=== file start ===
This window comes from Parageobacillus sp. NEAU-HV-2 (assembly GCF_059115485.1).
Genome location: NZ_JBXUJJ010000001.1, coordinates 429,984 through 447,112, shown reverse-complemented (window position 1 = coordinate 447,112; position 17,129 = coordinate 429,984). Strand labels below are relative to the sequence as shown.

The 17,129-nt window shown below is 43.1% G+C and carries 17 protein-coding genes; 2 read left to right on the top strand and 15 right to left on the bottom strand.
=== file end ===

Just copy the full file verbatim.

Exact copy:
This window comes from Parageobacillus sp. NEAU-HV-2 (assembly GCF_059115485.1).
Genome location: NZ_JBXUJJ010000001.1, coordinates 429,984 through 447,112, shown reverse-complemented (window position 1 = coordinate 447,112; position 17,129 = coordinate 429,984). Strand labels below are relative to the sequence as shown.

The 17,129-nt window shown below is 43.1% G+C and carries 17 protein-coding genes; 2 read left to right on the top strand and 15 right to left on the bottom strand.